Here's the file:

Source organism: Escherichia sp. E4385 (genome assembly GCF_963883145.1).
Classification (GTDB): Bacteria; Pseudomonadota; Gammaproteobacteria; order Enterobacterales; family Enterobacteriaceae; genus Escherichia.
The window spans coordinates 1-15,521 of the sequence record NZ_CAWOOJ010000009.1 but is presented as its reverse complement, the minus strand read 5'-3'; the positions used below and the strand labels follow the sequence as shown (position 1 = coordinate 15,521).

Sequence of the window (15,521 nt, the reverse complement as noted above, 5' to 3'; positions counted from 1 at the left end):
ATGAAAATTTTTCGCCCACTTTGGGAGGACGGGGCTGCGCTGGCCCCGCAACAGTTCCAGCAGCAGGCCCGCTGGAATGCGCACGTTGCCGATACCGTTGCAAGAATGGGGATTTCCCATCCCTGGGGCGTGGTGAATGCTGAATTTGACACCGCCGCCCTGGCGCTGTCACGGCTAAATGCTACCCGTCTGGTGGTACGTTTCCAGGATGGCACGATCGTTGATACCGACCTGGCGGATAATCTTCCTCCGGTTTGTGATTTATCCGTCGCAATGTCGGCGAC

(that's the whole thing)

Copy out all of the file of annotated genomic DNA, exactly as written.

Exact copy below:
Source organism: Escherichia sp. E4385 (genome assembly GCF_963883145.1).
Classification (GTDB): Bacteria; Pseudomonadota; Gammaproteobacteria; order Enterobacterales; family Enterobacteriaceae; genus Escherichia.
The window spans coordinates 1-15,521 of the sequence record NZ_CAWOOJ010000009.1 but is presented as its reverse complement, the minus strand read 5'-3'; the positions used below and the strand labels follow the sequence as shown (position 1 = coordinate 15,521).

Sequence of the window (15,521 nt, the reverse complement as noted above, 5' to 3'; positions counted from 1 at the left end):
ATGAAAATTTTTCGCCCACTTTGGGAGGACGGGGCTGCGCTGGCCCCGCAACAGTTCCAGCAGCAGGCCCGCTGGAATGCGCACGTTGCCGATACCGTTGCAAGAATGGGGATTTCCCATCCCTGGGGCGTGGTGAATGCTGAATTTGACACCGCCGCCCTGGCGCTGTCACGGCTAAATGCTACCCGTCTGGTGGTACGTTTCCAGGATGGCACGATCGTTGATACCGACCTGGCGGATAATCTTCCTCCGGTTTGTGATTTATCCGTCGCAATGTCGGCGAC